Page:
Carol M. Swain has written a fine short piece on Booker T. Washington. She starts by saying this: "The older I get, the more I appreciate Booker T. Washington’s educational philosophy of self-help and self-reliance for the
masses of blacks. His teachings are all the more striking, since they are directed to a populace that emerged from slavery with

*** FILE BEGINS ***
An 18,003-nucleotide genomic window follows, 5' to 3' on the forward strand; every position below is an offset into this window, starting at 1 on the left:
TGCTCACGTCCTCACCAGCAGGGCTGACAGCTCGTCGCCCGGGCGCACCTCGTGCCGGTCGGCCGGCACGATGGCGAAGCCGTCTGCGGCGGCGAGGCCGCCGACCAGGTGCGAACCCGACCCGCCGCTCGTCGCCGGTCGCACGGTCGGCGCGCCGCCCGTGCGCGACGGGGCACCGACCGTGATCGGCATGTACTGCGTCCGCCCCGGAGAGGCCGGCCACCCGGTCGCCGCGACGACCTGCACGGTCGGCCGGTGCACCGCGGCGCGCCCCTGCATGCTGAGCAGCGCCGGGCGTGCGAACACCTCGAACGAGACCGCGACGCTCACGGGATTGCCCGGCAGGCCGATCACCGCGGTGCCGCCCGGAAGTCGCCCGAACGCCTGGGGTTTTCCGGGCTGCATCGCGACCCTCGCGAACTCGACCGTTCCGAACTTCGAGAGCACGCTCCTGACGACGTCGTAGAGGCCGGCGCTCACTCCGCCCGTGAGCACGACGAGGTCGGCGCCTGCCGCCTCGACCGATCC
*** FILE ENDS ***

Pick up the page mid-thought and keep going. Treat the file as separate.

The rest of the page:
little more than the clothes on their backs." I have also come to appreciate Washingtons purposes more over the years. Although I have taught classes on him for years and have read Up From Slavery and used many of his speeches, it was not until last year that I read virtually everything he wrote. The more I read the impressed I was. The more I read the more I discovered a deep and thoughtful and serious man, an entirely American man. He wrote ten books, gave innumerable speeches, and wrote many essays. He was not swayed by either Du Bois-like elitism or misleading European philosophy. He found himself (and his people) in an extraordinarily difficult (and probably unique) situation and he pushed and cajoled both whites and blacks to see things clearly and to act accordingly. He certainly was one of the greatest American rhetoricians. I have written a chapter for the book Sikkenga and Frost have edited, History of American Political Thought, and it will be published in May. Eventually Ill get it on line. You might want to look at his famous "Atlanta Exposition Speech", and then the longer "Democracy and Education." Washington said, by the way, of Lincoln that he was "simple, without bigotry and without ostentation." He also said that Lincoln was a self-made man and "was in the truest sense great because he unfettered himself. He climbed up out of the valley, where his vision was narrowed and weakened by the fog and miasma, onto the mountain top, where in a pure and unclouded atmosphere he could see the truth which enabled him to rate all men at their true worth." Read Swains piece. Worth two coffees.
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